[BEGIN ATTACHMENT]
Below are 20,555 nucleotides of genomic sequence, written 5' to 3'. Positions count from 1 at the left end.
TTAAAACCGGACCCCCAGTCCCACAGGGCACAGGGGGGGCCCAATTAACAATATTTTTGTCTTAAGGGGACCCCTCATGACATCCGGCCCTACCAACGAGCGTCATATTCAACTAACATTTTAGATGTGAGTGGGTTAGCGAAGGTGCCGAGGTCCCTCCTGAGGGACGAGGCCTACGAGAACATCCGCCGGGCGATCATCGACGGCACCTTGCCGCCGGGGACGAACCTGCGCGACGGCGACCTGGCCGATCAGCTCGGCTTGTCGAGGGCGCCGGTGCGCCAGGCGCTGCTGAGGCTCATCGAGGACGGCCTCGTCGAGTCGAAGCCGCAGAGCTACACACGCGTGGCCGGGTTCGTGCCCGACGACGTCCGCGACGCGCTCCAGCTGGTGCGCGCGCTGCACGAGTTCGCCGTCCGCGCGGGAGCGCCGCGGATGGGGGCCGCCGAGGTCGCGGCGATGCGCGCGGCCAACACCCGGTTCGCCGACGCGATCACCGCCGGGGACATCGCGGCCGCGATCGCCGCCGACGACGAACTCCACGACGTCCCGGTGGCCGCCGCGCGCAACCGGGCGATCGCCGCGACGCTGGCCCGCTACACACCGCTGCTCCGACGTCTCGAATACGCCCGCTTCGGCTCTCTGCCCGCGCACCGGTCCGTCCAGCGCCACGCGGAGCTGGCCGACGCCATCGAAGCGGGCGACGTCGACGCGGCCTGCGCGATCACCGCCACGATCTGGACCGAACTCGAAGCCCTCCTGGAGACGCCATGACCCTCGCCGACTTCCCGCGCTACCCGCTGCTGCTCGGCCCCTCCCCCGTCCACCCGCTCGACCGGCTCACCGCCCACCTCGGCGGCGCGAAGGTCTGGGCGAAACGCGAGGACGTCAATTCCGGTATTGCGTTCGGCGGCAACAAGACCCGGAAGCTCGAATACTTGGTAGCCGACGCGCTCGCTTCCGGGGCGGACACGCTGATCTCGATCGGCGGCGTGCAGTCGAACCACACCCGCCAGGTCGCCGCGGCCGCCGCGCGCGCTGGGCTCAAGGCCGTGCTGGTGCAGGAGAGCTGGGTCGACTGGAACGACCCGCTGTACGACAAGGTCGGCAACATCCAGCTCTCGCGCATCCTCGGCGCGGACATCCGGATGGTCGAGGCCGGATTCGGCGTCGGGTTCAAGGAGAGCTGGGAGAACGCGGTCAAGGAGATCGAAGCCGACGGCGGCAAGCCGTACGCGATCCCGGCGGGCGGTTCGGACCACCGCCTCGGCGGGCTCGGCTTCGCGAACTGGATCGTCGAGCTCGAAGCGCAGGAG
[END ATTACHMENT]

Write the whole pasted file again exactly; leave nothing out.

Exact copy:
Below are 20,555 nucleotides of genomic sequence, written 5' to 3'. Positions count from 1 at the left end.
TTAAAACCGGACCCCCAGTCCCACAGGGCACAGGGGGGGCCCAATTAACAATATTTTTGTCTTAAGGGGACCCCTCATGACATCCGGCCCTACCAACGAGCGTCATATTCAACTAACATTTTAGATGTGAGTGGGTTAGCGAAGGTGCCGAGGTCCCTCCTGAGGGACGAGGCCTACGAGAACATCCGCCGGGCGATCATCGACGGCACCTTGCCGCCGGGGACGAACCTGCGCGACGGCGACCTGGCCGATCAGCTCGGCTTGTCGAGGGCGCCGGTGCGCCAGGCGCTGCTGAGGCTCATCGAGGACGGCCTCGTCGAGTCGAAGCCGCAGAGCTACACACGCGTGGCCGGGTTCGTGCCCGACGACGTCCGCGACGCGCTCCAGCTGGTGCGCGCGCTGCACGAGTTCGCCGTCCGCGCGGGAGCGCCGCGGATGGGGGCCGCCGAGGTCGCGGCGATGCGCGCGGCCAACACCCGGTTCGCCGACGCGATCACCGCCGGGGACATCGCGGCCGCGATCGCCGCCGACGACGAACTCCACGACGTCCCGGTGGCCGCCGCGCGCAACCGGGCGATCGCCGCGACGCTGGCCCGCTACACACCGCTGCTCCGACGTCTCGAATACGCCCGCTTCGGCTCTCTGCCCGCGCACCGGTCCGTCCAGCGCCACGCGGAGCTGGCCGACGCCATCGAAGCGGGCGACGTCGACGCGGCCTGCGCGATCACCGCCACGATCTGGACCGAACTCGAAGCCCTCCTGGAGACGCCATGACCCTCGCCGACTTCCCGCGCTACCCGCTGCTGCTCGGCCCCTCCCCCGTCCACCCGCTCGACCGGCTCACCGCCCACCTCGGCGGCGCGAAGGTCTGGGCGAAACGCGAGGACGTCAATTCCGGTATTGCGTTCGGCGGCAACAAGACCCGGAAGCTCGAATACTTGGTAGCCGACGCGCTCGCTTCCGGGGCGGACACGCTGATCTCGATCGGCGGCGTGCAGTCGAACCACACCCGCCAGGTCGCCGCGGCCGCCGCGCGCGCTGGGCTCAAGGCCGTGCTGGTGCAGGAGAGCTGGGTCGACTGGAACGACCCGCTGTACGACAAGGTCGGCAACATCCAGCTCTCGCGCATCCTCGGCGCGGACATCCGGATGGTCGAGGCCGGATTCGGCGTCGGGTTCAAGGAGAGCTGGGAGAACGCGGTCAAGGAGATCGAAGCCGACGGCGGCAAGCCGTACGCGATCCCGGCGGGCGGTTCGGACCACCGCCTCGGCGGGCTCGGCTTCGCGAACTGGATCGTCGAGCTCGAAGCGCAGGAG